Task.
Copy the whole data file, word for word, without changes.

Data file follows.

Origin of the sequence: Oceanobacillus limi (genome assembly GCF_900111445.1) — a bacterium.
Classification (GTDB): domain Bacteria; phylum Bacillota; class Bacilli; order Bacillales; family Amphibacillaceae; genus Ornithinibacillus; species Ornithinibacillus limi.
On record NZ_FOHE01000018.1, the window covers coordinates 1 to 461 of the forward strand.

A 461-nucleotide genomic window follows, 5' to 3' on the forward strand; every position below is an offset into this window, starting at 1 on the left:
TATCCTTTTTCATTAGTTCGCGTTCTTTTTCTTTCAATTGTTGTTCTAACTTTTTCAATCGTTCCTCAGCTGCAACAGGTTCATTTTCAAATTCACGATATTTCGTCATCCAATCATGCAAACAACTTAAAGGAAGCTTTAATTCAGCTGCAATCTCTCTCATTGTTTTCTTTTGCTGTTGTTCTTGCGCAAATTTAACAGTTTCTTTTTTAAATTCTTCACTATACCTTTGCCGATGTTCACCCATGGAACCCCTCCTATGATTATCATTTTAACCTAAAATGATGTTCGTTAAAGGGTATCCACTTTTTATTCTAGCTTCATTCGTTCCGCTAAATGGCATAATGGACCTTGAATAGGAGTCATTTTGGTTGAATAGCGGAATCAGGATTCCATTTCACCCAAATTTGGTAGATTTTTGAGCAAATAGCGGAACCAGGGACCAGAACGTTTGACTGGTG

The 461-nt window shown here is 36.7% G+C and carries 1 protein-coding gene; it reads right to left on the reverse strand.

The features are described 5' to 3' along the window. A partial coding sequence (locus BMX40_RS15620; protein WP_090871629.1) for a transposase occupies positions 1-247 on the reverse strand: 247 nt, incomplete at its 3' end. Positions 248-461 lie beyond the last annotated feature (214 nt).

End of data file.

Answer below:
Origin of the sequence: Oceanobacillus limi (genome assembly GCF_900111445.1) — a bacterium.
Classification (GTDB): domain Bacteria; phylum Bacillota; class Bacilli; order Bacillales; family Amphibacillaceae; genus Ornithinibacillus; species Ornithinibacillus limi.
On record NZ_FOHE01000018.1, the window covers coordinates 1 to 461 of the forward strand.

A 461-nucleotide genomic window follows, 5' to 3' on the forward strand; every position below is an offset into this window, starting at 1 on the left:
TATCCTTTTTCATTAGTTCGCGTTCTTTTTCTTTCAATTGTTGTTCTAACTTTTTCAATCGTTCCTCAGCTGCAACAGGTTCATTTTCAAATTCACGATATTTCGTCATCCAATCATGCAAACAACTTAAAGGAAGCTTTAATTCAGCTGCAATCTCTCTCATTGTTTTCTTTTGCTGTTGTTCTTGCGCAAATTTAACAGTTTCTTTTTTAAATTCTTCACTATACCTTTGCCGATGTTCACCCATGGAACCCCTCCTATGATTATCATTTTAACCTAAAATGATGTTCGTTAAAGGGTATCCACTTTTTATTCTAGCTTCATTCGTTCCGCTAAATGGCATAATGGACCTTGAATAGGAGTCATTTTGGTTGAATAGCGGAATCAGGATTCCATTTCACCCAAATTTGGTAGATTTTTGAGCAAATAGCGGAACCAGGGACCAGAACGTTTGACTGGTG

The 461-nt window shown here is 36.7% G+C and carries 1 protein-coding gene; it reads right to left on the reverse strand.

The features are described 5' to 3' along the window. A partial coding sequence (locus BMX40_RS15620; protein WP_090871629.1) for a transposase occupies positions 1-247 on the reverse strand: 247 nt, incomplete at its 3' end. Positions 248-461 lie beyond the last annotated feature (214 nt).